Bruce uses a Resmed cpap machine with heated hose and humidifier. He uses 240 volt at home and when we have it away camping he uses a 12volt DC to DC converter available from Resmed. Works a treat and use little power and both of us get a good night's sleep! :)

Di
AnswerID: 613541

Follow Up By: Member - Mark C (QLD) - Tuesday, Sep 05, 2017 at 19:18

Tuesday, Sep 05, 2017 at 19:18
Hello Di

My wife loves my Resmed cpap machine when at home and camping. 240v at home and DC to DC converter when camping, from Resmed as you said. We both have a good nights sleep and my health conditions are less at risk without stopping breathing and snoring.
I specifically asked for the 12v dc to dc converter when I ordered after the trial period. I think it was an extra $150 but well worth it.
Mark And Helen QLD
Living the Dream

Member
My Profile  My Position  Send Message

0
FollowupID: 884058

Follow Up By: Member - Bruce and Di T (SA) - Wednesday, Sep 06, 2017 at 20:05

Wednesday, Sep 06, 2017 at 20:05
They're great. Converters do the job!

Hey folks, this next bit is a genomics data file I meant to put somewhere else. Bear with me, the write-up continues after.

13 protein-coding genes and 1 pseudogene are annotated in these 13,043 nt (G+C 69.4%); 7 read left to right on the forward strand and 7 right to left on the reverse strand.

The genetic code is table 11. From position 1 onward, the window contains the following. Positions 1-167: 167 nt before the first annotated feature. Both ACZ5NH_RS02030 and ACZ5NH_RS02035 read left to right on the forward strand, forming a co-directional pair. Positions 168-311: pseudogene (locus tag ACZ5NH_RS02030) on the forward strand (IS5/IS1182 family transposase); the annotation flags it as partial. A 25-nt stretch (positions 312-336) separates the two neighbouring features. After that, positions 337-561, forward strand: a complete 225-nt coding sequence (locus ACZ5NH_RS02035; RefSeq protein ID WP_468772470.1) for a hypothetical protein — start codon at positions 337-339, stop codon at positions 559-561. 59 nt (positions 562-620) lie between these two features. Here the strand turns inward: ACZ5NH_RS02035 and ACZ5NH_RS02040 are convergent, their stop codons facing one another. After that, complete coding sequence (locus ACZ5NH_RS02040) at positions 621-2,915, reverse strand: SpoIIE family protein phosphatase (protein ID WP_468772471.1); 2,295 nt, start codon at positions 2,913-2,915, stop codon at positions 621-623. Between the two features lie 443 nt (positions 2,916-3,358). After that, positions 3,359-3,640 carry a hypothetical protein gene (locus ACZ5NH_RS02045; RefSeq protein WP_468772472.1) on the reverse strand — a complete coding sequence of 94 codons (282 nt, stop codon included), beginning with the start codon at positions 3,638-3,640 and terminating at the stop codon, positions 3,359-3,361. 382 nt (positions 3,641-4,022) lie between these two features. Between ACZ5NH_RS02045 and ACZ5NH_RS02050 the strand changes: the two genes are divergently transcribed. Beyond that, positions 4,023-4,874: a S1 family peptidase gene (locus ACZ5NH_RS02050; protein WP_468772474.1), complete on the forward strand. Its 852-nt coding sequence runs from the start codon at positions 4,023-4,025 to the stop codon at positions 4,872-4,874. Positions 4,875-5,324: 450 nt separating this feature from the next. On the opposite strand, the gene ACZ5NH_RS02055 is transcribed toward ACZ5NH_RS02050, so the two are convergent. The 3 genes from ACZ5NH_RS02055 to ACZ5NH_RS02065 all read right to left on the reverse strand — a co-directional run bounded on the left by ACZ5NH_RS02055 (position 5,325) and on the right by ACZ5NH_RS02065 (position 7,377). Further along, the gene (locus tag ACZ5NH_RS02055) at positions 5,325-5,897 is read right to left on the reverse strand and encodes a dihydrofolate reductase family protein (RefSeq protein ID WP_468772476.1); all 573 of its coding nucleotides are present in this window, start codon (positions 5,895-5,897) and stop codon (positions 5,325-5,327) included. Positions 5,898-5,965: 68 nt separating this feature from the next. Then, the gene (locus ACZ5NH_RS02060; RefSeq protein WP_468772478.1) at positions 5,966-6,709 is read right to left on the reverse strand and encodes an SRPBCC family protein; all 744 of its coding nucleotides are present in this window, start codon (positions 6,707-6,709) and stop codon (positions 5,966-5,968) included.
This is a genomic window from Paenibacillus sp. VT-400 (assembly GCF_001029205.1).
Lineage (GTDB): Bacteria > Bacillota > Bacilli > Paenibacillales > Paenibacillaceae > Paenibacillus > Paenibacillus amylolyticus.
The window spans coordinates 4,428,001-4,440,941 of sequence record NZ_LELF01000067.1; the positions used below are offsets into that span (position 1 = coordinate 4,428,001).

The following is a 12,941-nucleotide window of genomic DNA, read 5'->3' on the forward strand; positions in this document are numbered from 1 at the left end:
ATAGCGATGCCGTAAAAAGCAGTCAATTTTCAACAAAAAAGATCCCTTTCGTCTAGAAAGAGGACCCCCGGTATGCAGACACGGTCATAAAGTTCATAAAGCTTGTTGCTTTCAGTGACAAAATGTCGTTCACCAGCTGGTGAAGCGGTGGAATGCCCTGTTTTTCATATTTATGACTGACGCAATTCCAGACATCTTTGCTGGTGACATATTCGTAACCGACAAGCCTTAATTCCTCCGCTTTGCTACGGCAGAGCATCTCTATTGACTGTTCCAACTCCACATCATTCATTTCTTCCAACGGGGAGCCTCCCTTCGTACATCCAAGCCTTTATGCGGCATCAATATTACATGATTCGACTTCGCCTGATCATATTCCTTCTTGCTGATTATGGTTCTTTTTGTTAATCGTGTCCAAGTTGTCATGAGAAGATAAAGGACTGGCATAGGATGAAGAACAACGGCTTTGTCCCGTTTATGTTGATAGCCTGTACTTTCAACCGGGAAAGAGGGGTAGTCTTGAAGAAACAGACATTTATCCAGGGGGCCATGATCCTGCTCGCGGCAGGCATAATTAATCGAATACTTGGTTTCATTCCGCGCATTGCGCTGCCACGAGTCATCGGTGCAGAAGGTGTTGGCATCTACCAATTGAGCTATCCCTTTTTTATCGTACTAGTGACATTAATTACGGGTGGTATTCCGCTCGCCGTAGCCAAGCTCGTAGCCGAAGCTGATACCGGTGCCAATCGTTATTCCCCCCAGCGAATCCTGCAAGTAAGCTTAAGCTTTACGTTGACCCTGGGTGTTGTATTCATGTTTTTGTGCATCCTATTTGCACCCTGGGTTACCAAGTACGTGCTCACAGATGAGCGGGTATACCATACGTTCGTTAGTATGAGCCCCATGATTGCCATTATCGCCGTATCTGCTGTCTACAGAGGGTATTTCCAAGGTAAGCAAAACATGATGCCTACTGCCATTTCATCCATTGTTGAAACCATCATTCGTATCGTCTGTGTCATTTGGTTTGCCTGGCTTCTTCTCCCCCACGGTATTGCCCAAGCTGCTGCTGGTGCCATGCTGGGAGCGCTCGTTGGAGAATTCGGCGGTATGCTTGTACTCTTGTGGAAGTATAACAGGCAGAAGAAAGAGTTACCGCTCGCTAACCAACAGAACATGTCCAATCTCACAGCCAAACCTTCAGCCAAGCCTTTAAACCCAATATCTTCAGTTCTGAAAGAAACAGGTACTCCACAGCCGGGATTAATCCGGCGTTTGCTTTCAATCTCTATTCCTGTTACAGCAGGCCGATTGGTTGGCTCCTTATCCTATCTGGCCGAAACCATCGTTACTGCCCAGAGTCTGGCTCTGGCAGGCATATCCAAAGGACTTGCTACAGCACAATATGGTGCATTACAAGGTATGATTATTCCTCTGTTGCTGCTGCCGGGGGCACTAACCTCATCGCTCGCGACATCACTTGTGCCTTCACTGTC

Di
0
FollowupID: 884083

Follow Up By: Les - PK Ranger - Wednesday, Sep 06, 2017 at 21:10

Wednesday, Sep 06, 2017 at 21:10
Yes, mate agrees, see the link for the resmed doc link I posted a couple down.
0
FollowupID: 884084

Reply By: Sigmund - Wednesday, Sep 06, 2017 at 12:31

Wednesday, Sep 06, 2017 at 12:31
Don't buy a cheapie inverter; they don't cope well with corrugations in my experience.

If you're going to fix an inverter in your camper keep it away from shock and spring mounts.

Inverters draw a base current when idle and that figure should be available.

Best wishes with the plan.
AnswerID: 613569

Reply By: Les - PK Ranger - Wednesday, Sep 06, 2017 at 16:14

Wednesday, Sep 06, 2017 at 16:14
William, mate just sent this link to the ResMed Battery Guide

Gives a lot of good info . . . they mention 'converters'.

AnswerID: 613573

Sponsored Links

Popular Products (13)